The 1997 first release of the recent translation was a smaller, pocket version without apocrypha – a group of 14 books from the Old Testament that is considered non-canonical, but suitable for instruction.
Last month a copy was ceremoniously presented to President Lennart Meri and Prime Minister Mart Laar. The presentation at the Estonian Lutheran conference in Tartu was well received and was followed by discussions regarding the meaning behind "authorized" versions of the Bible. The question being, would this become the only sanctioned Estonian edition for use in the church, or would previous translated editions be sanctioned as well?
Anton Thor Helle, a Baltic-German, translated the first complete Bible into Estonian in 1739. Helle translated it into the Northern Estonian dialect, a major factor in the dialect's linguistic dominance since. The Estonian writer and member of the committee editing the latest translation, Jaan Kross, told the Estonian daily newspaper Postimees, "Helle's work was a heroic undertaking." Kross even commented he should write a novel about Helle.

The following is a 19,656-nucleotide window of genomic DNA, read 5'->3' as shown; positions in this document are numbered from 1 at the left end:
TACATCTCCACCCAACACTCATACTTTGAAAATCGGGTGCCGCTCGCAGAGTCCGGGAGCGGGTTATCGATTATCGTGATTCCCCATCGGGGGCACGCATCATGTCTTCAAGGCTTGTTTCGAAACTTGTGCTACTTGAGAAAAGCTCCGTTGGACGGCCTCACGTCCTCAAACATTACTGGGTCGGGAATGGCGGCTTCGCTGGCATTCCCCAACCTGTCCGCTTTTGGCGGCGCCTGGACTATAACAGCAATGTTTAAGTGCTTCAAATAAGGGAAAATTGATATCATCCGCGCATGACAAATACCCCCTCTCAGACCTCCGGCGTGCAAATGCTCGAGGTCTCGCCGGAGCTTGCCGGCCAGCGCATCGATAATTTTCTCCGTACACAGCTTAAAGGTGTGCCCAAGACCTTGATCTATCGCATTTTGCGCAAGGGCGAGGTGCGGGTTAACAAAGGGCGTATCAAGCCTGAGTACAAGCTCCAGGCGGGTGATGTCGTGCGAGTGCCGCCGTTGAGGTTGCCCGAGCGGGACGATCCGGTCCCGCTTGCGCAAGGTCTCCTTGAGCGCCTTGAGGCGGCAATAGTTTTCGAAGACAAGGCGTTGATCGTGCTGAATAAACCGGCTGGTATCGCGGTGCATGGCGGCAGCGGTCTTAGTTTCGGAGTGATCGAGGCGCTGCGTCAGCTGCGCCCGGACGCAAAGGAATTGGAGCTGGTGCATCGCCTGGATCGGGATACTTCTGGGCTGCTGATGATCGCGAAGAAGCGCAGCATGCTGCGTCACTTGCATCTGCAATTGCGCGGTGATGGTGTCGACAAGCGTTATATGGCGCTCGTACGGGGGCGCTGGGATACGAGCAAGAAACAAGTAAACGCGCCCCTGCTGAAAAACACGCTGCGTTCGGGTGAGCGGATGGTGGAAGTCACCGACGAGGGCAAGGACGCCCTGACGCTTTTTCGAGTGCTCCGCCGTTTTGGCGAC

Helle's translation did have some problems, critics say. He approached the Estonian language as a different form of German, resulting in awkward Estonian grammatical constructions. A 1939 translation by Harald Pold tried to address this, but the quality of Pold's translation received some debate.
A 1968 Estonian Bible edition combined Pold's New Testament translation with Estonian expatriate Endel Kopp's Old Testament translation. Toomas Paul completed his own translation of the New Testament in 1989. The need to bring all these elements together for a complete and unified Bible in clear, modern, and easy to read Estonian led to this latest translation project.